By Francesca Infante
LONDON: A dental nurse took revenge on her boss by poisoning her coffee with the mercury used in fillings, a court has been told.
Ravinder Kaur, 34, was in danger of being dismissed from her job in a dental clinic in Bedfordshire after a string of formal warnings about her behaviour when she allegedly poured a capsule of mercury amalgam into a cup of coffee and served it to her boss Laura Knowles in March last year.
Just three days earlier she had been given a final warning for her ‘generally poor performance’ at work after she left a patient in the dental chair while she went out to have her lunch.
Samantha Cohen, prosecuting, told the jury that the attack had been one of ‘spite and revenge’ after Kaur felt she was given the ‘cold shoulder’ at work.
Blackfriars Crown Court heard yesterday that prior to the incident Mrs Knowles, who was the practice manager at Shams Moopen Dental Practice in Shefford, Bedfordshire, had been off work for two days following the death of her father.
On March 16 last year she had arrived at work and was talking to the receptionist when Kaur, known as Ravi, entered and offered to make her a cup of coffee.
Mrs Knowles, 36, told the court that when she was given the drink she tasted a strange texture and believed that it had been spat into.
She went to the staff room to pour the rest of the drink down the sink, and as she did so discovered a metallic sludge at the bottom of the mug and a silver powdery residue.
Mrs Knowles, who has worked in dentistry for 20 years, said she ‘immediately’ recognised it as mercury. ‘Mercury moves very differently to other liquids,’ she said.
She was taken to hospital where she suffered nausea and severe stomach cramps, which she likened to ‘early labour pains’.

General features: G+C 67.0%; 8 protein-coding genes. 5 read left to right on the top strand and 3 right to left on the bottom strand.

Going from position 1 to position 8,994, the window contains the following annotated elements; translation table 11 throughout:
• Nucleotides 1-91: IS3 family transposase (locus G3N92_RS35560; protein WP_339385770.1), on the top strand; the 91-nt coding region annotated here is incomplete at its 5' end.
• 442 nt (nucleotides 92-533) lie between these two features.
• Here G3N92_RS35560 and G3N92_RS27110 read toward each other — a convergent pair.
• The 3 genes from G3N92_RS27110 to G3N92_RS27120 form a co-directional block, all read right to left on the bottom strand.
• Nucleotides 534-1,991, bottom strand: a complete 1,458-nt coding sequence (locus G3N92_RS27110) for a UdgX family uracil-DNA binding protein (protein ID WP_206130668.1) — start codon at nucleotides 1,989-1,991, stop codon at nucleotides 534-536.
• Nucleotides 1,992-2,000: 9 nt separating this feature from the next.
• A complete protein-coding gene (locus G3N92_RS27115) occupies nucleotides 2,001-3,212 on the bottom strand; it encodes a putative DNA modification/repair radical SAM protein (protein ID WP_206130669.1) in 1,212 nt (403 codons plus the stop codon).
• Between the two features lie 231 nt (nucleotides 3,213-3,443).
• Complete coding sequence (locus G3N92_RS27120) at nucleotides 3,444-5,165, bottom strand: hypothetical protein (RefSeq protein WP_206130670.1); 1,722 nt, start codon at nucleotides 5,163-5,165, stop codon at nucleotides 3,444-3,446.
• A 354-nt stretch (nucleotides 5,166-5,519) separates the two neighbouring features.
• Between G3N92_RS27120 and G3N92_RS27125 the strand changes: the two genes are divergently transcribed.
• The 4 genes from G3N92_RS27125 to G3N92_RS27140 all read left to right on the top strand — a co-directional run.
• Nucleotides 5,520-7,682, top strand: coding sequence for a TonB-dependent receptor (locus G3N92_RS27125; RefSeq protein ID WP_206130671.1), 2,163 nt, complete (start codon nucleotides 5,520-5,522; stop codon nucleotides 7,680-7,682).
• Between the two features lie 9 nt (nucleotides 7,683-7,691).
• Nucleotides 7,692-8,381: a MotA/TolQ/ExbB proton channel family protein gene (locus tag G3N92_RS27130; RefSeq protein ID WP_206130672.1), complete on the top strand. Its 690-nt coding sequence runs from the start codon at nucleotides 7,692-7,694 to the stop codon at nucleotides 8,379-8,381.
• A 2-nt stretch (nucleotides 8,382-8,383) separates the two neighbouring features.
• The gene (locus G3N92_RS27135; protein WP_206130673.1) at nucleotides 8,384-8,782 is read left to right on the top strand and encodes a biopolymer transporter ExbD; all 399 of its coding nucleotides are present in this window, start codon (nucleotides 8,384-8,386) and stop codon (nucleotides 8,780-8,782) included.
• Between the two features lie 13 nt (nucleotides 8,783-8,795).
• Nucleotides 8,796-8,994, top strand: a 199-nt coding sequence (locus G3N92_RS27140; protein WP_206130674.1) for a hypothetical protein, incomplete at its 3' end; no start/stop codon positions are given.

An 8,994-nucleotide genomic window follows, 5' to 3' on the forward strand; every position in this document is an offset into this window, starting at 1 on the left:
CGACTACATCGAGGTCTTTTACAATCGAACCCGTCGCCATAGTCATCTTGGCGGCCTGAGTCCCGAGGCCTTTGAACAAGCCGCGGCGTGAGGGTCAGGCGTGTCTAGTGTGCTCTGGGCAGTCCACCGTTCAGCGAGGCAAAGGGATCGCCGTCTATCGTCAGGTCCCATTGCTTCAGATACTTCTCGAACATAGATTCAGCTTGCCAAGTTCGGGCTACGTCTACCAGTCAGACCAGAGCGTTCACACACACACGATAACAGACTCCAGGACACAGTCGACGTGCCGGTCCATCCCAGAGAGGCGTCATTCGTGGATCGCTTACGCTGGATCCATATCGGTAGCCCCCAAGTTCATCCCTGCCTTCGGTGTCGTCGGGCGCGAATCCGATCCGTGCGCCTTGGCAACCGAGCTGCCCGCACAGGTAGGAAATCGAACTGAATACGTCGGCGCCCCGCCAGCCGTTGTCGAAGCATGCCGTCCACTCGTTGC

X-rays of her stomach showed ‘speckles of metal’ in her lower intestine consistent with having consumed mercury.
Mrs Knowles told the court that at the dental practice, part of the Shefford Health Centre, the mercury used for fillings is stored in capsules which also contain a metal alloy of tin, silver and copper.
More than half of the amalgam filling is made up of mercury, with the other metals forming a durable combination to lock it in.
Kaur was hired as an assistant dental nurse in November 2011, and had been given training in the safe handling and storage of mercury. She was, the court heard, well aware of the deadly effects of mercury.
The defence claims that Miss Kaur is the victim of a set-up by her colleagues, having recently made a complaint against one of the other dentists to the Care Quality Commission.
Confronted by her boss and owner of the practice, Dr Shams Moopen, on the evening of the incident Kaur claimed she ‘was not capable’ of spiking the drink ‘on purpose’.
Stomach pains: Laura Knowles told the court that when she was given the drink she tasted a strange texture and believed that it had been spat into
She said she put the instant coffee along with sugar and milk substitute Coffee-mate into a mug and left to prepare for the day’s appointments while the kettle boiled, only returning to add the water and deliver it to Mrs Knowles.
Prosecutor Mrs Cohen added that although initially the two women had a good working relationship, this soured over time.
She said: ‘To begin with she [Mrs Knowles] believed Miss Kaur was meticulous and professional but later she formed the view that she was inflexible and not regarded as a team player.’
In January 2012 Kaur was given a verbal warning over her behaviour and a month later, three days before the poisoning, she was given a second written warning after she left a patient in the dental chair when she went out to have her lunch break.
The court also heard that another dentist at the practice, Dr Shah, had requested that Kaur assist someone else as he found her ‘difficult to work with’.
Kaur previously appeared at Luton Crown Court where she denied administering a poisonous or noxious substance with intent to cause harm.
The trial continues.
Patients in Britain have about eight million mercury fillings a year. Alternatives such as white fillings or glass resin composites cost more and are said not to be as strong. (Courtesy the Daily Mail)